San Juan College Writing to Learn Toolbox


 Strategy  Art Walk
 What?  Walking tour on campus

 1. spend time with one piece of art with the class. Discuss three questions— What does it say (or what do you see)? What does it mean? What does it matter?

 2. Ask students to write their responses to these questions, share answers with partners and larger group.

3. Send students out in partners to find another piece of art, talk about it, and write their answers to the 3 questions.

4. Written follow-up assignment (1 page)—Your answers to the three questions about the piece of art you discovered.

 Why?  Develop critical thinking skills; Practicing analysis to lead into writing papers
 Where used?  English 095 & 111 (composition)
 Other possible uses?                          Any course that has CSLO of Critical Thinking Many ways to adapt from this base—have fun!
 Who?  Vicki Holmsten, English department,


 Strategy  The 25-word Précis
 What?  Students write a one-sentence abstract that is exactly twenty-five words long.

 1. After studying some content, either through reading, class lecture, or classroom discussion, require the student to write a one-sentence abstract that is exactly 25 words long.

 2. Write your assignment that you hand out to the students in a sentence exactly 25 words long.

 Why?  Develop the skills of synthesis, understanding main idea, distinguishing between main idea and details, writing skills of word sense and sentence structure
 Where used?  Advanced Technical Writing
 Other possible uses?                          Any course
 Who?  Karen Kramer,



 Strategy   Scaffolding Acquisition of Knowledge
 What?  Short, weekly writing assignments that connect to the topics of large writing assignments (midterm, paper, final)
  Incorporate mini-essay questions on quizzes and homework that (1) focus on a “big theme” in the course by asking about how that theme is evidenced in the specific unit, OR (2) gives them an opportunity to write about what they found interesting in the reading.
  For example, in HIST122, the question for the thought paper asks students to take a position and make a generalization about human nature (good, evil, neutral) and what motivates people (reason, instinct, etc.). Quiz questions throughout the course ask about how different groups or thinkers viewed human nature (Christianity, philosophes, Romantics, Marx, Darwin, Freud, etc.).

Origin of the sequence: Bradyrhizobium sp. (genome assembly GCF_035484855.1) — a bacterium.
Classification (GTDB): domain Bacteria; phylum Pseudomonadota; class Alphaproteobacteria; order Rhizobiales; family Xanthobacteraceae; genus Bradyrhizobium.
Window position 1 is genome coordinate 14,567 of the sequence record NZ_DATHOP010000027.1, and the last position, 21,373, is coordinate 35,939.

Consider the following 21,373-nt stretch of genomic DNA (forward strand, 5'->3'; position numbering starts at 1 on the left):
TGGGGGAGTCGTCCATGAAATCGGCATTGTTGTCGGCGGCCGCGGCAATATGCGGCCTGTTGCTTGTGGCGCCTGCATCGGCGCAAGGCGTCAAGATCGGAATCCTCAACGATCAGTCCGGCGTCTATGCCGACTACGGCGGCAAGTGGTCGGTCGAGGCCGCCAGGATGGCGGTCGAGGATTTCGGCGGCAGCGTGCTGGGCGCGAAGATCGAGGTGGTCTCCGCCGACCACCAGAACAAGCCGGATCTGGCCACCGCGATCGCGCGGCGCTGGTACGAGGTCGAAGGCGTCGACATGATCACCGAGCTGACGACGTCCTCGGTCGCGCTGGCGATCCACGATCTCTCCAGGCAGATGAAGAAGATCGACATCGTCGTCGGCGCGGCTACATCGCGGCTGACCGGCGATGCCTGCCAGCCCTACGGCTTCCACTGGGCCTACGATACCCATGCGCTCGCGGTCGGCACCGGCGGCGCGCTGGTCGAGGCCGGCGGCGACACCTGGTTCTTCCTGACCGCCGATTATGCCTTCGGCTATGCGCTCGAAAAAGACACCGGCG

This process gives students confidence in answering smaller questions about content (knowledge) so that they have building blocks of information to connect and discuss relationships among in the larger papers (analysis).
Having open-answer questions about the reading also shows students that all information is relevant and not to just focus on what they think will be on the quiz when doing the reading.
 Where used?
HIST121 Western Civilization to 1700 and
HIST122 Western Civilization from 1700
 Other possible uses?                        Any course that has writing assignments that require demonstrating higher-level thinking skills
 Who?  Cynthia Rapp Sandhu, History and Philosophy,


 Strategy  Response Paper
 What?  Short (1 page) typed response to an article of interest that I provide.

 Read the article & respond, i.e., consider: a) what does it say; b) what does it mean; c) what does it matter (borrowed from Vicki) These are 10 point assignments that make up 7% of the overall grade in conjunction with another writing assignment called Free Write.

 Why?  Promote critical thinking, or analysis of information. Solidify knowledge by putting information in own words.
 Where used?  Chemistry
 Other possible uses?                          Short reports on a person or topic of interest
 Who?  Michele Berkey, Chemistry Department,


 Strategy  Free Write
 What?  Short written response to a question, a picture, a quote, or a comparison, etc.

 The first 3-5 minutes of class, I put up a paper with “Free Write” as the heading, then pose the question of interest, the picture, etc.

 Why?  Engage the brain for new concept, or review previous idea, encourage attendance & prompt arrival to class. 10 points is awarded to all participants (7% of overall grade – used in conjunction with Response Papers, also a 10 point assignment)
 Where used?  Chemistry at the beginning of class
 Other possible uses?                          During class, to vary delivery format
 Who?  Michele Berkey, Chemistry Department,



 Strategy  Ah-ha Moments in Teaching
 What?  Seminar Style Dialogue Prompt

 Pre-service and veteran teachers (or practicioners) share 2-3 ideas or strategies to begin class dialogue in a mixed setting that engages all learners. Post whole-group discussion, students reflect in a brief 5-10 minute window on one of their responses as well as that of a peer/colleague. These can be shared, submitted, used on a wiki/blog, can count for points, could be a ticket out the door, etc.

 Why?  To begin dialogue, engage each other in sharing and discussion, revisit best practices and high-yield strategies and communicate new experiences in a networking, public forum.
 Where used?  Alternative Licensure Students/Teacher Preparation Candidates
 Other possible uses?                          Any course/class with students who are in like-minded fields. After reading, during chapter discussion, through a think-pair-share format, before completing research or after, instead of a traditional quiz or assessment, to engage new class members, to vent, etc.
 Who?  Alexis Domme, Alternative Licensure,